Anaesthesia of foetus in late (20w+) TFMR on NHS?(9 Posts)
Firstly please let me say this is purely a request for information to help me make a better informed personal choice - definitely not intended to start a debate/imply criticism of any particular course of action.
If abnormalities are found on a 20w scan and you are offered TFMR does the NHS routinely (or on request) provide pain relief for the foetus before/during/after the procedure?
Looking into this I've found that with L&D at 21w+ an injection can be given to foetus before hand to ensure it dies before the L&D. ARC didn't seem to have further info on what is used/what it feels (in an adult) like or why it isn't always done.
If people don't want to share their own experiences (and it has taken me a couple of years to become comfortable talking about my own very early termination so I totally understand that) are there any other sources of info I can look at?
I don't know a lot about the procedure as we don't offer this where I work. What happens is women who have a tfmr go to another hospital where they offer an injection into the foetus to stop its heart. I believe this injection is directly into the heart.
Then they come back to our hospital to deliver. So the foetus has died before going through labour.
Whether the injection is painful or not I don't know. Sorry that's maybe not any help to you/maybe what you already knew.
Fetacide is usually done a couple of days before labour is induced.
The fetal heart is injected with potassium to stop it.
I am guessing...
They couldn't do a lot that would impact the fetus without killing it anyway & maybe risking mother's life too (imagine the mother given a very heavy sedative in hope enough might reach the fetus). A jab for pain relief would hurt as much as the jab that stops the heart.
Thank you both - that is really helpful and has allowed me to find out more info.
It seems that this is done for the benefit of medical professionals/parents (which are obviously very valid concerns) http://www.ncbi.nlm.nih.gov/pubmed/1635748
Sadly potassium is also used in lethal injections for execution so I've been able to find more info about the effects there. Clearly different to a direct injection into the heart, but provides enough info for me to make/validate my own decision.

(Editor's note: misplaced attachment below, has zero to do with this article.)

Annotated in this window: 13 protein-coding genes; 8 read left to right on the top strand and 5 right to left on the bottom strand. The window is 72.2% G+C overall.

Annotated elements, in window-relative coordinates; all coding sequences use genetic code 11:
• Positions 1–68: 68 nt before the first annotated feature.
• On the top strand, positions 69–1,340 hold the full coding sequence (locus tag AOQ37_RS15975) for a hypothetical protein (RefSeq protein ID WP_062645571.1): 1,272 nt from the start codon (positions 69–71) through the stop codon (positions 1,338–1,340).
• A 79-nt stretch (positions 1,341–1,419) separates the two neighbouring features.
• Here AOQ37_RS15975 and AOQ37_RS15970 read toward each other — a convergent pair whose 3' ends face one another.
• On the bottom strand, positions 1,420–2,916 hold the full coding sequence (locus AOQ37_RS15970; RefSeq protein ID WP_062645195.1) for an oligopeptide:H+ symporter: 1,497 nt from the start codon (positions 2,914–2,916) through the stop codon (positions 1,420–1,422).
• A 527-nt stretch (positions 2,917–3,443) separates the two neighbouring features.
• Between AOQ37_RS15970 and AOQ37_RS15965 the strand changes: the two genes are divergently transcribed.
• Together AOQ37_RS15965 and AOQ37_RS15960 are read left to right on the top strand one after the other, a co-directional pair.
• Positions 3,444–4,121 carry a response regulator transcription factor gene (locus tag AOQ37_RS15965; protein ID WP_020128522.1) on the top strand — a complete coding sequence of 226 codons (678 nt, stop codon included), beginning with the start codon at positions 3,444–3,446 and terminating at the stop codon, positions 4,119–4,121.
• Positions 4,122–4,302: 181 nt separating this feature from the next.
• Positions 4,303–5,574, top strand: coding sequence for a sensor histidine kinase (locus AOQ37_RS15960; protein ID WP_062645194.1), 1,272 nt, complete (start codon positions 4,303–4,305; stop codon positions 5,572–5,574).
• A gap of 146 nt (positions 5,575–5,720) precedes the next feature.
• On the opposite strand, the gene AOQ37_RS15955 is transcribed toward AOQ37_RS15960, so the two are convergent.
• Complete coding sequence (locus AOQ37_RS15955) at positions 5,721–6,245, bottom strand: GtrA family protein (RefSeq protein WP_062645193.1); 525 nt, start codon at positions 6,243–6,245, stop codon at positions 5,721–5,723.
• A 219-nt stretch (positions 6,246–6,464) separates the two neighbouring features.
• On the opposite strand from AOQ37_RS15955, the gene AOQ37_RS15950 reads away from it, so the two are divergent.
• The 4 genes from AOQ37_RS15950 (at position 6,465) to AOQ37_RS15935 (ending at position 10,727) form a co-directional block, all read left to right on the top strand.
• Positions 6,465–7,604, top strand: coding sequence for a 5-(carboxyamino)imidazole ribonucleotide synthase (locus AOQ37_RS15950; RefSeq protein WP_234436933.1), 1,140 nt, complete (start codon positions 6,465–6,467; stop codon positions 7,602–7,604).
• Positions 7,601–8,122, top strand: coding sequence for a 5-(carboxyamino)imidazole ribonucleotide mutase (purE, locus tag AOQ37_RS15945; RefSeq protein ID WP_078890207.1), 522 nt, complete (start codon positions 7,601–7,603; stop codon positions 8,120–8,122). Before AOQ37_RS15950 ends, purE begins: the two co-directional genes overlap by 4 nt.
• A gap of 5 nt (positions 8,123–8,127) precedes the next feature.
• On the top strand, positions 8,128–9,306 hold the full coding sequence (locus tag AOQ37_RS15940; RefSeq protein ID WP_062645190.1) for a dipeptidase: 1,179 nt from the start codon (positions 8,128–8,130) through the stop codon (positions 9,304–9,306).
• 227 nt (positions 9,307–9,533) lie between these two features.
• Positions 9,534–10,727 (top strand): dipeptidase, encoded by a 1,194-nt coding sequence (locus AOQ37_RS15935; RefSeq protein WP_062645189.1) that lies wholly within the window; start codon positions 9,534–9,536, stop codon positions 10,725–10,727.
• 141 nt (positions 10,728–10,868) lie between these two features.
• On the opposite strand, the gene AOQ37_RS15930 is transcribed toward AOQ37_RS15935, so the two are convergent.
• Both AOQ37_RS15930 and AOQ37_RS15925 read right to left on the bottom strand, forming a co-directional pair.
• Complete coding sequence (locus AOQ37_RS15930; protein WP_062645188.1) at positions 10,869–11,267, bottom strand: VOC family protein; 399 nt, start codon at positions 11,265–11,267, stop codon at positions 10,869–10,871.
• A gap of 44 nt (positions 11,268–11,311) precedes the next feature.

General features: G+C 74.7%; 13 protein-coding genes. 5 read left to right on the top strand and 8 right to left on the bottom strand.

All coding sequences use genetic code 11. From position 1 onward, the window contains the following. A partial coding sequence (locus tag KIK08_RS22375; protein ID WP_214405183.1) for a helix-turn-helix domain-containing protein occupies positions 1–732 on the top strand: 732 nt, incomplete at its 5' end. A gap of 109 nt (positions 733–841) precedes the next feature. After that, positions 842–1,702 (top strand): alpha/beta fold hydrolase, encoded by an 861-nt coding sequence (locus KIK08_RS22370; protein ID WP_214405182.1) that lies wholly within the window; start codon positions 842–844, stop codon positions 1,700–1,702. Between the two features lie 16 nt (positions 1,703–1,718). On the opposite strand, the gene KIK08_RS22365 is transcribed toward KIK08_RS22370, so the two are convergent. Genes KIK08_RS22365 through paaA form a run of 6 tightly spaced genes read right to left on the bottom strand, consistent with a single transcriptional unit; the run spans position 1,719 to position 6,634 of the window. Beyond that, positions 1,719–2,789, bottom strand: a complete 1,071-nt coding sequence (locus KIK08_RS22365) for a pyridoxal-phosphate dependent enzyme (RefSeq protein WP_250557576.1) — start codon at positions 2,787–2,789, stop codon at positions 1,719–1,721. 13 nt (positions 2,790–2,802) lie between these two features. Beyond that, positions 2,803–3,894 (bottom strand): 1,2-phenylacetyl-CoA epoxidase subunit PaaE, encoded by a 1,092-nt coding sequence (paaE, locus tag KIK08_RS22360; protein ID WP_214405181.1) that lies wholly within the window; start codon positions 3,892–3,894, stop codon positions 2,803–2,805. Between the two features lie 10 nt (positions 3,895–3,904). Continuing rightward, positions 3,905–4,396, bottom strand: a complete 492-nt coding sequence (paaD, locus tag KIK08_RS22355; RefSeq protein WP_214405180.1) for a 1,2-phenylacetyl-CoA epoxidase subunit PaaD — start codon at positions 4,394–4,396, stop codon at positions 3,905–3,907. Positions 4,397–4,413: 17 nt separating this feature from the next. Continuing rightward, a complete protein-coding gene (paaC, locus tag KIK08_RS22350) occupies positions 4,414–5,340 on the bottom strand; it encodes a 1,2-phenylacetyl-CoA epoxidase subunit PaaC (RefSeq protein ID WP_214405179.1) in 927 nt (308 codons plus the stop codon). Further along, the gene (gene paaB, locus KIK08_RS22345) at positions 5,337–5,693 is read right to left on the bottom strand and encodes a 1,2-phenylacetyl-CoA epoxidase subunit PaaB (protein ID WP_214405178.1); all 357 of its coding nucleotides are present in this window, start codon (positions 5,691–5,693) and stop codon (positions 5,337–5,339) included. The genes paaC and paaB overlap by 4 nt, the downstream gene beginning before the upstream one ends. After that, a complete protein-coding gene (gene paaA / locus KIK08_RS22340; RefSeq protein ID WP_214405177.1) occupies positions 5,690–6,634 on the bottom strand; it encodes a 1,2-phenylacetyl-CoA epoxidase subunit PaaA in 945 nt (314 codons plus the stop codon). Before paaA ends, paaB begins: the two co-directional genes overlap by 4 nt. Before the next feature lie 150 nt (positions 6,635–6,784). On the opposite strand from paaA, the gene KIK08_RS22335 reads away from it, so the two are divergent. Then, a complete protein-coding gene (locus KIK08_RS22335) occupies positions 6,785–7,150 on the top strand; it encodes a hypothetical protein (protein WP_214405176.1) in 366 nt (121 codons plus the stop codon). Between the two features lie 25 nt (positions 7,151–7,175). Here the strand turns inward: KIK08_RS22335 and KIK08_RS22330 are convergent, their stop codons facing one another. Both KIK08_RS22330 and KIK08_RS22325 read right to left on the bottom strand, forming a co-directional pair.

Thank you both
lljkk - agree about jabs being jabs whatever they are administering but obviously depth of jab required/sensation of substance being administered makes a difference too.
Thank you for adding to this difficult topic.
Hi Ginger. I have tfmr-ed at 20wks and 29wks. In both cases my babies were given a potassium chloride injection into their heart. Similar to a cvs or amino (I've had both) , a long needle was inserted into my stomach into my babies. There is no local anaesthetic needed as it is not physically painful (but psychologically devastating) . I do not believe either of my babies suffered while this happened. It was monitored by ultrasound so they knew when it had worked. It was done so that my babies weren't alive when they were born. They both had severe brain abnormalities. It turned out that they both had unbalanced chromosomal translocations, but we didn't know it at the time. I don't think much work has been done to assess the impact of the injection on the psychological health of the mother as it is an absolutely awful thing to go through, even if you think you are doing it for the right reasons.
I had a similar experience to mb2512cat, with a tfmr at nearly 27 weeks. I was told that my baby did not suffer from the injection and that it is to prevent the baby being born alive, to both prevent it's suffering, protect the mental health of the parents and so that medical professionals do not need to intervene to preserve its life. I was then given medication to halt the pregnancy hormones and was brought back into the hospital 48 hours later to be induced.
I also agree that this, psychologically, was the hardest part of the whole process for me, even though I was doing it to prevent the inevitable suffering she would have experienced during/ post birth.
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